• Lobby Hook - this is a script that invokes OnLobbyServerSceneLoadedForPlayer as we transition to the gameplay scene

We make adjustments to the PlayerSetup component so we can store our Lobby Player's color and name string when we launch the game.

Network Lobby Part 2

In the next installment of adding our Network Lobby, we:

  • Refactor a lot of our existing code and delete logic made redundant by adding the Network Lobby (counting and tracking players, counting down at the start of the level).  We also remove a few features that we'll add back later (scoreboard, enabling/disabling players). 
  • Change the GameManager's m_allPlayers List access modifier to static.  This allows the Server to add players to the game freely from the Lobby without needing an instance of GameManager.   
  • Modify PlayerManager and PlayerSetup to Add or Remove from the static m_allPlayers.
Network Lobby Part 3

By the end of Part 4, we should have most of our game back into working order.  

  • Here we do some major re-structuring of the game's MainLoopRoutine, where we allow the main game loop to run only on the server.  
  • Each subroutine (StartGame, PlayGame, EndGame) in turn triggers a ClientRPC to notify the clients when each phase of the game begins.  
  • After fixing the GetWinner method, we have a workable game that starts and ends with the Network Lobby.   
Network Lobby Part 4

In this session, we:

  • restore the EnablePlayers and DisablePlayers methods on the GameManager.
  • create an EnableControls and DisableControls on the PlayerManager
  • create a flag on the PlayerMotor and PlayerShoot to toggle the controls on and off
Player Controls Toggle

Here we restore the scoreboard which consists of three parts:

  • A clientRPCRpcUpdateScoreboard on the GameManagersends a list of player names and scores to the Clients
  • The GameManager's UpdateScoreboard method pre-processes the data from the Server to pass to  RpcUpdateScoreboard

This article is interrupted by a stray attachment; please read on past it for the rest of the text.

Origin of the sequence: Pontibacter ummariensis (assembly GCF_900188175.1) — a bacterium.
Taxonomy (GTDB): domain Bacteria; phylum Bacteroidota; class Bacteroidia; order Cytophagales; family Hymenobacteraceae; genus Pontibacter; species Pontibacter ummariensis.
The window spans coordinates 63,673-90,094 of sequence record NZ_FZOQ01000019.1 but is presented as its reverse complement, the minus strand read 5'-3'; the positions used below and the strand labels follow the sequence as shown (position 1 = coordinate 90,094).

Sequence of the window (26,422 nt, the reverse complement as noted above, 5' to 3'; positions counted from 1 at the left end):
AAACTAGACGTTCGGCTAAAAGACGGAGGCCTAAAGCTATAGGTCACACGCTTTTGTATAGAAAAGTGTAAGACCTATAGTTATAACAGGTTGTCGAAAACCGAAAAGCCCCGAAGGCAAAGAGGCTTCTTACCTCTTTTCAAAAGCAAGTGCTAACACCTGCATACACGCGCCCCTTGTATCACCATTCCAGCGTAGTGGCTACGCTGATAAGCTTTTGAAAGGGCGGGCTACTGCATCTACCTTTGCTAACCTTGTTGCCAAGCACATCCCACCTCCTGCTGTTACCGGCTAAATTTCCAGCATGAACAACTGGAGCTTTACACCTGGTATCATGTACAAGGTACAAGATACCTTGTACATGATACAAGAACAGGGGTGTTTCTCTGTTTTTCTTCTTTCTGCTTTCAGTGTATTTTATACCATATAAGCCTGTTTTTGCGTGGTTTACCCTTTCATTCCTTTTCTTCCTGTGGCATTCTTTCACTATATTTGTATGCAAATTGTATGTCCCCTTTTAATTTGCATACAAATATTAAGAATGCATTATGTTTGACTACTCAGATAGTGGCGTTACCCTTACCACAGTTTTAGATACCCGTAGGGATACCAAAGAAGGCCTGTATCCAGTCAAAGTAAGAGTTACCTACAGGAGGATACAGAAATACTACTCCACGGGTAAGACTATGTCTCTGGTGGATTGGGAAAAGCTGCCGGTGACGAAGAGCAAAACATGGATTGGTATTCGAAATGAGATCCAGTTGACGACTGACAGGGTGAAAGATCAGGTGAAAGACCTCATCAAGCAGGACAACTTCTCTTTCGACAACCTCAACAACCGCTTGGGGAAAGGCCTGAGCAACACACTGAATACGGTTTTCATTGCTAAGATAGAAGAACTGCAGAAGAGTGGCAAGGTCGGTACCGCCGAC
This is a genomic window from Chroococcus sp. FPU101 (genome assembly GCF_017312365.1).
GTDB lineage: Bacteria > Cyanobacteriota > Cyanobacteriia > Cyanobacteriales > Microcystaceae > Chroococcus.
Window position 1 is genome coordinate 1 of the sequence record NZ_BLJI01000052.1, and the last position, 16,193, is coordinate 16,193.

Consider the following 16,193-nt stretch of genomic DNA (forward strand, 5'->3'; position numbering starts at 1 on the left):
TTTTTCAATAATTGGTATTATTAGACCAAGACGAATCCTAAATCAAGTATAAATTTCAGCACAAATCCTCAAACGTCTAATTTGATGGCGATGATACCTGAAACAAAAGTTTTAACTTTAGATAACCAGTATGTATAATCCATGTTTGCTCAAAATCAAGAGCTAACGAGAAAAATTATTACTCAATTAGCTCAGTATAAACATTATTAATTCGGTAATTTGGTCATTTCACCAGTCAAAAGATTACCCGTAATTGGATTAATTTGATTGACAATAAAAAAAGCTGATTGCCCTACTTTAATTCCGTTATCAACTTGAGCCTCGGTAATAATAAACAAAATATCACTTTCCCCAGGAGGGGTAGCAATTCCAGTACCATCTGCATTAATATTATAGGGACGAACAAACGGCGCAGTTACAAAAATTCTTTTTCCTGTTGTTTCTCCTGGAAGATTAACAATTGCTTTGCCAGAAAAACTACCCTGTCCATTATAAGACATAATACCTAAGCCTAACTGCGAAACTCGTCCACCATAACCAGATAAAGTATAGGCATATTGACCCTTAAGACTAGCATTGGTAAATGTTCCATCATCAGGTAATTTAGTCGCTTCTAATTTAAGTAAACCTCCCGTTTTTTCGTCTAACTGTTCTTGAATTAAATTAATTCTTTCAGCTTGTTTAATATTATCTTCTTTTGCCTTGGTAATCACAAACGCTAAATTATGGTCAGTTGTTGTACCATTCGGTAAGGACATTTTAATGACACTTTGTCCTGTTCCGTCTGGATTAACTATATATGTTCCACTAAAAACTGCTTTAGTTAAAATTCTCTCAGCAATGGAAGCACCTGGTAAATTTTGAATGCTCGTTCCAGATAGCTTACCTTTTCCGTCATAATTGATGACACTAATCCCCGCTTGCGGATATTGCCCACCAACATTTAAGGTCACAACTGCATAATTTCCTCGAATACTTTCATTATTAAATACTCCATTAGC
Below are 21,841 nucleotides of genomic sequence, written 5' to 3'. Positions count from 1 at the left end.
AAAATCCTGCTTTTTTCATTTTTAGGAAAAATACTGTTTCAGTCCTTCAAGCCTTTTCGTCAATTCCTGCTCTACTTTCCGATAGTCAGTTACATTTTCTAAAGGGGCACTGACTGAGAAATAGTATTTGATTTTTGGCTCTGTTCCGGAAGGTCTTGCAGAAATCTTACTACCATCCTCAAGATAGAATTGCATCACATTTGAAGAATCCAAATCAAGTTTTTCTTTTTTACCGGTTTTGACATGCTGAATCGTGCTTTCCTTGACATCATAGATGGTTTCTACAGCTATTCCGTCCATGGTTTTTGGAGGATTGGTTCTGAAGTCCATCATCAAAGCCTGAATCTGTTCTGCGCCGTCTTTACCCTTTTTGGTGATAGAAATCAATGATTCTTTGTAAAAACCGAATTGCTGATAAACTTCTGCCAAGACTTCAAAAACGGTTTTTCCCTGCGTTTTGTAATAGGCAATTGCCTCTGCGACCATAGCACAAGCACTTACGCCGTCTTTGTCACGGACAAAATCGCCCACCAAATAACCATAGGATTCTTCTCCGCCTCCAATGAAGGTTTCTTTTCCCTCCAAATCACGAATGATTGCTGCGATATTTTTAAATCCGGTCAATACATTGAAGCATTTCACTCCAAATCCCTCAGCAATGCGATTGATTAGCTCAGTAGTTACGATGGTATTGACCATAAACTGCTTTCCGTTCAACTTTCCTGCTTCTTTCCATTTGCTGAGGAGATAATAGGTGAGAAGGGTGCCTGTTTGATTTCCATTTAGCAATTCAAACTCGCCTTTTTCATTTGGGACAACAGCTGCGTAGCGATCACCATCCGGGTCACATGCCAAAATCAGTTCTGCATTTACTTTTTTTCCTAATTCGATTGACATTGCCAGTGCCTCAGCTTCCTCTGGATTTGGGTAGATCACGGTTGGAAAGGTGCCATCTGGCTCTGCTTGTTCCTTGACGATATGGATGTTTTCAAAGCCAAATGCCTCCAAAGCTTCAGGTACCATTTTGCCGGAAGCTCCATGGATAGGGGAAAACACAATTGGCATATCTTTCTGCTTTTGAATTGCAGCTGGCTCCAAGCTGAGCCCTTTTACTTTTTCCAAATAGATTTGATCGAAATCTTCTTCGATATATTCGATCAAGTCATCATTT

• Then we invoke GameManager.Instance.UpdateScoreboard when we begin the game and whenever a player scores a point.


In this final update, we configure Unity Services for Multiplayer and get our game working across the Internet. Using the Network Lobby, you can create a game session online and then players anywhere in the world can join your session and you can duke it out in the arena!

Note: there is no SavePoint for this lesson.  Just configure the Multiplayer Services on your dashboard to enable the service.

Multiplayer Services

This is an experiment to add multiple maps to our game.

Bonus Lecture
1 Lecture 01:46

More tutorials!

Bonus Lecture
About the Instructor
Wilmer Lin
4.8 Average rating
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6,591 Students
4 Courses
Game Developer / Visual Effects Artist

Wilmer Lin is a 3D and visual effects artist with over fifteen years of industry experience and has trained several hundred artists over the course of a decade. Now an independent game developer, Wilmer helps aspiring gamedevs learn the craft of programming and designing video games using Unity3D, Maya and Photoshop.